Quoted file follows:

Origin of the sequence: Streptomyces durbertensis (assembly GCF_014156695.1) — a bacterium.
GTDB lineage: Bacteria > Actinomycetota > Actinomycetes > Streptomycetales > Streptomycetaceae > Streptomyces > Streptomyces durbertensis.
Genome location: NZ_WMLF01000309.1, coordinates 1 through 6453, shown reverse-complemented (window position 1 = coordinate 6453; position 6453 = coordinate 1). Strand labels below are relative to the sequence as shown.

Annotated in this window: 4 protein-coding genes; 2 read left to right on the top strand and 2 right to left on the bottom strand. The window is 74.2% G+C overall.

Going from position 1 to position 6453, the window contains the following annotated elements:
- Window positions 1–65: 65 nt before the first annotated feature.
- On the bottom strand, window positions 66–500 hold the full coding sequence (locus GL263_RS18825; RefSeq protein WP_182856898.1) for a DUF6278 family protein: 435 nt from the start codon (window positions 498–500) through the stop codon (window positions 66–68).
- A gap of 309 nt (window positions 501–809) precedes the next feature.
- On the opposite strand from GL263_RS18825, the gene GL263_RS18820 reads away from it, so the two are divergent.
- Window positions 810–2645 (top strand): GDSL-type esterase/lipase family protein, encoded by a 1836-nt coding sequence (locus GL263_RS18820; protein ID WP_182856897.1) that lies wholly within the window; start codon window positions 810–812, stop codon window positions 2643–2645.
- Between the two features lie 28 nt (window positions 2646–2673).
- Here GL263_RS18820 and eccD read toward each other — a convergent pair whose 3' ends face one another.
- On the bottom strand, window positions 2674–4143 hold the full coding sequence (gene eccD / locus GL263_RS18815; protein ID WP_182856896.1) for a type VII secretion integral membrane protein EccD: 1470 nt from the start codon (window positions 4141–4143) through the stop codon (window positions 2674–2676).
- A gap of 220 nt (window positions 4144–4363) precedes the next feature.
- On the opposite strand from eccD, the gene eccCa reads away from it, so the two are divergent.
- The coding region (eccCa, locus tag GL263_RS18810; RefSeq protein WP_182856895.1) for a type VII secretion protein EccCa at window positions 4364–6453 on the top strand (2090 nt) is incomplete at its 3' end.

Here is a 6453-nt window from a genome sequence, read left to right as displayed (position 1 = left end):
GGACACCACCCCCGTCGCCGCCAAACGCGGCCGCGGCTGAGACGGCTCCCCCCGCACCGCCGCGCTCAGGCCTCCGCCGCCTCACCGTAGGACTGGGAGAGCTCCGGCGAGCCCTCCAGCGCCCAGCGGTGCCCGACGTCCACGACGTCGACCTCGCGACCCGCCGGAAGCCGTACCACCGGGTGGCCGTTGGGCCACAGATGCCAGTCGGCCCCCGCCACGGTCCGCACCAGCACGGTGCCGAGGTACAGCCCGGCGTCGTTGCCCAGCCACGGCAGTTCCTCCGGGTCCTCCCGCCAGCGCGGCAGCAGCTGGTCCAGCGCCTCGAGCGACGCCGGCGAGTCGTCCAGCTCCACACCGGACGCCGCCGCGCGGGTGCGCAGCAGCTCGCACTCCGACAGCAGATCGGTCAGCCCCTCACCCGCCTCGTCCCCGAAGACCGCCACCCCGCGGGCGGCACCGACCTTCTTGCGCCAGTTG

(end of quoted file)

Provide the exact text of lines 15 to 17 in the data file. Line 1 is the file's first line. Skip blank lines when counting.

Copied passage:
- On the opposite strand from eccD, the gene eccCa reads away from it, so the two are divergent.
- The coding region (eccCa, locus tag GL263_RS18810; RefSeq protein WP_182856895.1) for a type VII secretion protein EccCa at window positions 4364–6453 on the top strand (2090 nt) is incomplete at its 3' end.

Here is a 6453-nt window from a genome sequence, read left to right as displayed (position 1 = left end):